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Iron bioavailability from ingested iron oxide nanoparticles

AuthorsChamorro, Susana ; Brenes, Agustín ; Viveros Montoro, Agustín; Romero, Carlos ; Gutiérrez, Lucía ; Salas, Gorka; Luengo, Yurena; Morales, M. P. ; Teran, F. J.
Issue Date2013
CitationFifth Congress of the International BioIron Society (2013)
Abstract[Introduction] Iron oxide nanoparticles (IONP) have become a powerful platform for several biomedical and environmental applications. The potential of IONP to act as contrast agent, drug and/or gene carrier, biological sensing, or hyperthermia mediator have been proved, however, the assessment of their safety and biocompatibility is mandatory prior to extending theiruse. Thus, the toxicity, biodistribution and excretion after long term exposure of IONP have to be elucidated
[Methods and Materials] The present study reports the iron bioavailability of ingested maghemite (gamma-Fe2O3) IONP. We use chickens as suitable animal model to determine iron availability from maghemite IONP. Thus, we test the effect of a 14 days sustained ingestion of maghemite IONP (sized 6.5 and 12 nm) on plasma haemoglobin, iron excretion and accumulation in spleen and liver.Four experimental diets were fed ad libitum to chickens (12 per experimental group) from 7 to 21 days of age. One of the four groups received a basal iron-deficient diet (with no supplemental iron) while the other three groups were fed with iron-sufficient diets formulated to meet iron requirements by adding a commercial iron source (FeSO4) and two different size (6.5 and 12nm) IONP to the basal diet.
[Results] After 14 days, faeces were collected and blood was sampled after an overnight fast to determine haemoglobin concentration with the cyanmethemoglobin method. Then, birds were euthanized and liver and spleen were collected, weighed and lyophilized for iron and IONP detection and quantification by atomic absorption spectrophotometry and magnetic susceptibility, respectively. Body and organ weight, and feed intake were similar among the four experimental groups. However, chickens fed the iron-deficient diet showed a reduction in plasma haemoglobin and haematocrit values and a lower iron concentration in faeces, liver and spleen than that of chickens fed ironsufficient diets, irrespective of the iron source.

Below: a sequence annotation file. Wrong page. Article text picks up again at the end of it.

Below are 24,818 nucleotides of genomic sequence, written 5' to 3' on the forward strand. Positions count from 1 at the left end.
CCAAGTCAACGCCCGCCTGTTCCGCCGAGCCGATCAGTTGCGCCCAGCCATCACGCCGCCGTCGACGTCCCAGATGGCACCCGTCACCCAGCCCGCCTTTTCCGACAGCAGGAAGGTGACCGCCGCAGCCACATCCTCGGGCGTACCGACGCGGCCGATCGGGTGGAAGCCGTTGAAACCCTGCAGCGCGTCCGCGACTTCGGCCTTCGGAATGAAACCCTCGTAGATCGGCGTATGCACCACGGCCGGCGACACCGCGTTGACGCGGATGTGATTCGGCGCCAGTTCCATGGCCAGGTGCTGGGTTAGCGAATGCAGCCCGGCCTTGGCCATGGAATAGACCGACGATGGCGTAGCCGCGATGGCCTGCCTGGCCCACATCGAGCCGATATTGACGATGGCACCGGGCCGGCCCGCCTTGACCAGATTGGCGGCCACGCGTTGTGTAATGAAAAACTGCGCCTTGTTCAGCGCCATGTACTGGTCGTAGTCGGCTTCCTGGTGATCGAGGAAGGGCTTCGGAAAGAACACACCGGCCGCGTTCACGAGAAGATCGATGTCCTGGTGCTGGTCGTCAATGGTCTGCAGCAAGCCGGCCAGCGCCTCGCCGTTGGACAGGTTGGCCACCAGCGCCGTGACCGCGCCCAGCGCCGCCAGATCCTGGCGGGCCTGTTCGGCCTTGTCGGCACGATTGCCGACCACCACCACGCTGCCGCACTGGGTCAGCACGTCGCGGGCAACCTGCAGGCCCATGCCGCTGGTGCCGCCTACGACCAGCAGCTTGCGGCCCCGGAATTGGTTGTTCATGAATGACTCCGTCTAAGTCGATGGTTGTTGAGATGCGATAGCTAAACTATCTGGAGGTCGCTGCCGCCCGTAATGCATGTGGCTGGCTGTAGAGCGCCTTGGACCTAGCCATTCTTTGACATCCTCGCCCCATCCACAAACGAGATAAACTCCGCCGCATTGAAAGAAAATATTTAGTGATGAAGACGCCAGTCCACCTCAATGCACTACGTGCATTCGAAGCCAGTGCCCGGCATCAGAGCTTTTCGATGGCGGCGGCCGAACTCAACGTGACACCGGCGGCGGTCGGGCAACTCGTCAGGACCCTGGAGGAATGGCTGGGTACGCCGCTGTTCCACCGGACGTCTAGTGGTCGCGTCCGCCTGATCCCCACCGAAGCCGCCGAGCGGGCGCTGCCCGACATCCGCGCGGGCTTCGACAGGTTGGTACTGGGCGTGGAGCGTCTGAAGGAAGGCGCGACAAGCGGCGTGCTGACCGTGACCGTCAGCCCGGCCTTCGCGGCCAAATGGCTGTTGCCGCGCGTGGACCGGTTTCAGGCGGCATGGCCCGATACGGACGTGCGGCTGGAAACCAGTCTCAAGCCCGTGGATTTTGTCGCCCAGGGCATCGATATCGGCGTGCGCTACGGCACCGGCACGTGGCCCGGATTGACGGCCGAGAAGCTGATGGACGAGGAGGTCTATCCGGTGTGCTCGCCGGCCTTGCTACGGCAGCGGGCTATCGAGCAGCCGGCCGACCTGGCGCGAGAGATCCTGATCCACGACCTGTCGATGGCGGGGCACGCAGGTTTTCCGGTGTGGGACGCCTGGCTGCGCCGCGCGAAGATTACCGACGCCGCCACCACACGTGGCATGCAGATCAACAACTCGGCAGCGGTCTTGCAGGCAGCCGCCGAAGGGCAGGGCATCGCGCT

[Conclusion] For all parameters studied, no differences were observed among chickens fed diets supplemented with different iron sources. The latter result reflects a similar iron bioavailability from IONP than that from FeSO4, in agreement with a previous studies reporting no histological accumulation of IONP in tissues of rats fed diets containing iron based nanostructures. The size of IONP does not affect the iron bioavailability. In conclusion, our results indicate that iron from IONP is bioavailable, with no IONP accumulation in the liver or the spleen.
DescriptionPoster presented at the Fifth Congress of the International BioIron Society (2013) that took place in the University College London (London, United Kingdom) during 14-18th April 2013.
Appears in Collections:(ICTAN) Comunicaciones congresos
(ICMM) Comunicaciones congresos
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